PALMETTO -- At the age of 14, Jason Williams was told by a Milwaukee prophet that he'd work in ministry one day. However, that was not Williams' plan for his life.
He dreamed of one day becoming a college professor of theology, but said God had other plans for his life.
"I had to accept the calling, I never wanted to be a pastor; it was not something I planned to do," said Williams.
However, by the time he was 15, Williams was preaching at the church he grew up in and now runs, Mt. Raymond Full Gospel Baptist Church in Palmetto.
"I started out teaching the young men in Sunday school," he said. "I was invited to different churches in the community to be the speaker for their youth services."
Williams wanted to expand his knowledge of theology, so at age 19 he enrolled in Florida Memorial University in Miami Gardens to study philosophy and religion. While in Miami-Dade County, he met and fell in love with his wife, Makisha Williams.
She said they met at church, and what got her attention was his preaching style because it was clear and relatable.
"During my senior year of high school, we met," said Makisha. "When I heard him speak, I really understood what he was saying."
The two set up a life in Miami, with Williams taking a job as an assistant pastor at True Love Praise and Worship Church.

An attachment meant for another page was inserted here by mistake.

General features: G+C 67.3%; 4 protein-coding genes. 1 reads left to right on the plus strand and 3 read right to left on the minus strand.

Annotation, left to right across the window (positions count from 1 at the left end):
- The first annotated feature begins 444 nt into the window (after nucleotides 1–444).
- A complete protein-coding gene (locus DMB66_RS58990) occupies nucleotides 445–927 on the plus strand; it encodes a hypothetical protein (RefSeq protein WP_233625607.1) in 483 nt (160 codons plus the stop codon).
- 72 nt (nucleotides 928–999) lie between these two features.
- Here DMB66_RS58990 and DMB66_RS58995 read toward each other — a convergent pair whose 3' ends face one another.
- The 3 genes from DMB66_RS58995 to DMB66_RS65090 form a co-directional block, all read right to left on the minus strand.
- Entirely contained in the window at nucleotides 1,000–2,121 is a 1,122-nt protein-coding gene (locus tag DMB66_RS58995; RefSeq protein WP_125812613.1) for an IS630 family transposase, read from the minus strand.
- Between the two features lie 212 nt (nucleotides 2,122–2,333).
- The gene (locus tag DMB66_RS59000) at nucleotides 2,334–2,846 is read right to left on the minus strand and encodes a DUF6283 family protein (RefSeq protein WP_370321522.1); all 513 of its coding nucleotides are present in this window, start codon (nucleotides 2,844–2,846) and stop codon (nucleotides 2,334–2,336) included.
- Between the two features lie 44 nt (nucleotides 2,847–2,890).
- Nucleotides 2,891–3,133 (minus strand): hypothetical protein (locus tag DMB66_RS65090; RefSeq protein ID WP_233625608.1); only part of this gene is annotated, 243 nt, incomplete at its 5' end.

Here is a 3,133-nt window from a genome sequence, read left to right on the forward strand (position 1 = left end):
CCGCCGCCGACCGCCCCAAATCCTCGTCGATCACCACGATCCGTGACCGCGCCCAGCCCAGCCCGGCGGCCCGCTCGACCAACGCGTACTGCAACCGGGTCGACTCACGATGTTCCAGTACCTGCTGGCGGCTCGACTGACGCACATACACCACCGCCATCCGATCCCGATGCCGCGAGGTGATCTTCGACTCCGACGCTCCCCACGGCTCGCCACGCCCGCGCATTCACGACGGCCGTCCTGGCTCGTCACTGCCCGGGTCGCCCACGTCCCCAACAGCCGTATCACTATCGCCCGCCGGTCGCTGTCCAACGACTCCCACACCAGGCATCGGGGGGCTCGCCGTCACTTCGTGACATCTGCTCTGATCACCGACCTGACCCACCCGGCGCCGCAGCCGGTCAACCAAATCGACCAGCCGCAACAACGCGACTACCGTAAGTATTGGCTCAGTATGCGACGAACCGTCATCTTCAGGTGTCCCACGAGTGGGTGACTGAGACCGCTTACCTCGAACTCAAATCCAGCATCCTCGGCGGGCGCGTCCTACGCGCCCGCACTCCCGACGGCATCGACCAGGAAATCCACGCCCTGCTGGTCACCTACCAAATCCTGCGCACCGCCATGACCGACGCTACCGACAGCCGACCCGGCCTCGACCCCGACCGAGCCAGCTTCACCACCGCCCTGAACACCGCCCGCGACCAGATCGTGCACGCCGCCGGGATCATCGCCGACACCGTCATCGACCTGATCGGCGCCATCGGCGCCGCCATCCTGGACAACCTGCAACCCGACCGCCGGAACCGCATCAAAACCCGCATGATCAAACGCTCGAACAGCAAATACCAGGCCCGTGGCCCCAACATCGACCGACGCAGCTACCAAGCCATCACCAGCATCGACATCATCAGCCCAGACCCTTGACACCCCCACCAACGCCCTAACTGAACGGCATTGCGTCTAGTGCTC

He said he had no plans on coming back to Manatee County other than to visit his family, but just like he got the unplanned call to become a minister, he also received a call to come back and help his ailing childhood pastor at Mt. Raymond.
"It took me a year to move back, even after I started to preach again in Manatee County," said Williams. "Miami and Palmetto is night and day. There are more jobs to offer in Miami than there is here."
At the time, Williams was a full-time probation officer and worked part time as an assistant pastor.
He now runs Mt. Raymond church with his wife at his side. However, the transition back to his origins was not a smooth ride. He took over as senior pastor in 2011 when the pastor died.
Williams said it took some adjustments for the older members to see him as an adult and leader of the flock.
He said that he met some opposition when he decided to change some of the traditional Baptist roots to encourage new membership.
"The older group felt they were being pushed to the side. And it was so much they couldn't do every Sunday, and bring the flavor that would draw in new people," said Williams
His wife said although members were welcoming, she had to adjust to sharing her husband and the father of their four children with the church.
"Everyone calls on the pastor, and we have to share him with everybody," Makisha said.
Williams said it didn't take long for the members and his family to adjust. He said no matter what, he's in this for the love of wanting to help people. He doesn't even take a salary and primarily provides for his family his pay as a member of the U.S. Army.
"I can't sleep comfortably knowing that we can't pay a church bill, but we pay the pastor," he said. "I'm not in it for the money. Our job as pastors and Christians is to be servants."
Janey Tate, city of Bradenton and Palmetto reporter, can be reached at 941-745-7041. You can follow her on Twitter at Janey_Tate.